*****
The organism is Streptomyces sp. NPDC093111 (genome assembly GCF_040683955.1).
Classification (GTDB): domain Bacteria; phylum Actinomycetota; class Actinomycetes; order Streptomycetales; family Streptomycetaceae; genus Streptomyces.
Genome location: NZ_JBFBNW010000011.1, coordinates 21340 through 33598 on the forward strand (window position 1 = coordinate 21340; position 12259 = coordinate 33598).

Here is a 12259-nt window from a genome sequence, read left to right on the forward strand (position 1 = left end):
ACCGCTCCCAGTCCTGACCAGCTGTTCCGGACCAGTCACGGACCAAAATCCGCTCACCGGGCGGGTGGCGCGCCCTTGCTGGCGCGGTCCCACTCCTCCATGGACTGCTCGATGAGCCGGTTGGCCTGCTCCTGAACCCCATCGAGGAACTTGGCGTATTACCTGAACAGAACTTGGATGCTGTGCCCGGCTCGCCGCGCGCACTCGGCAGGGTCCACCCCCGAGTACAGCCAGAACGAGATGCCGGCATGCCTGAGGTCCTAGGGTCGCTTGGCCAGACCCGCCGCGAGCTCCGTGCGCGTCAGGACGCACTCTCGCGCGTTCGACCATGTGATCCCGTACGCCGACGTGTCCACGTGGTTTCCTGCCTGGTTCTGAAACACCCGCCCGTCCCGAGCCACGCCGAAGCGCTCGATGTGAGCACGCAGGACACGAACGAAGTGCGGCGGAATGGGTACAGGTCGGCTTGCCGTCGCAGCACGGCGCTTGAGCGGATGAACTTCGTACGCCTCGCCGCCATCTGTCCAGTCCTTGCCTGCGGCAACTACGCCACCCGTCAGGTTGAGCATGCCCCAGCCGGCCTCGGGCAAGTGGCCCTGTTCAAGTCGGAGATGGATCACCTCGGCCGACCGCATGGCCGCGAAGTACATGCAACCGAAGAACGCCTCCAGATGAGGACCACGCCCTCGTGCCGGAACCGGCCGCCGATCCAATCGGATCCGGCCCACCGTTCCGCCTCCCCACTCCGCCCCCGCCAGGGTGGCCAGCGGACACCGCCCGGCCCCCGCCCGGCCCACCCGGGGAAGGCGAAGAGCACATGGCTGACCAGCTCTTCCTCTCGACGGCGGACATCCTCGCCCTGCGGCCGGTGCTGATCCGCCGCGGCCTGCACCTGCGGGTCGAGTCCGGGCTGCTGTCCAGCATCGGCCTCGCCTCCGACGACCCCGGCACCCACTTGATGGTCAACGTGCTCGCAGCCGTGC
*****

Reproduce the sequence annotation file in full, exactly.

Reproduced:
The organism is Streptomyces sp. NPDC093111 (genome assembly GCF_040683955.1).
Classification (GTDB): domain Bacteria; phylum Actinomycetota; class Actinomycetes; order Streptomycetales; family Streptomycetaceae; genus Streptomyces.
Genome location: NZ_JBFBNW010000011.1, coordinates 21340 through 33598 on the forward strand (window position 1 = coordinate 21340; position 12259 = coordinate 33598).

Here is a 12259-nt window from a genome sequence, read left to right on the forward strand (position 1 = left end):
ACCGCTCCCAGTCCTGACCAGCTGTTCCGGACCAGTCACGGACCAAAATCCGCTCACCGGGCGGGTGGCGCGCCCTTGCTGGCGCGGTCCCACTCCTCCATGGACTGCTCGATGAGCCGGTTGGCCTGCTCCTGAACCCCATCGAGGAACTTGGCGTATTACCTGAACAGAACTTGGATGCTGTGCCCGGCTCGCCGCGCGCACTCGGCAGGGTCCACCCCCGAGTACAGCCAGAACGAGATGCCGGCATGCCTGAGGTCCTAGGGTCGCTTGGCCAGACCCGCCGCGAGCTCCGTGCGCGTCAGGACGCACTCTCGCGCGTTCGACCATGTGATCCCGTACGCCGACGTGTCCACGTGGTTTCCTGCCTGGTTCTGAAACACCCGCCCGTCCCGAGCCACGCCGAAGCGCTCGATGTGAGCACGCAGGACACGAACGAAGTGCGGCGGAATGGGTACAGGTCGGCTTGCCGTCGCAGCACGGCGCTTGAGCGGATGAACTTCGTACGCCTCGCCGCCATCTGTCCAGTCCTTGCCTGCGGCAACTACGCCACCCGTCAGGTTGAGCATGCCCCAGCCGGCCTCGGGCAAGTGGCCCTGTTCAAGTCGGAGATGGATCACCTCGGCCGACCGCATGGCCGCGAAGTACATGCAACCGAAGAACGCCTCCAGATGAGGACCACGCCCTCGTGCCGGAACCGGCCGCCGATCCAATCGGATCCGGCCCACCGTTCCGCCTCCCCACTCCGCCCCCGCCAGGGTGGCCAGCGGACACCGCCCGGCCCCCGCCCGGCCCACCCGGGGAAGGCGAAGAGCACATGGCTGACCAGCTCTTCCTCTCGACGGCGGACATCCTCGCCCTGCGGCCGGTGCTGATCCGCCGCGGCCTGCACCTGCGGGTCGAGTCCGGGCTGCTGTCCAGCATCGGCCTCGCCTCCGACGACCCCGGCACCCACTTGATGGTCAACGTGCTCGCAGCCGTGC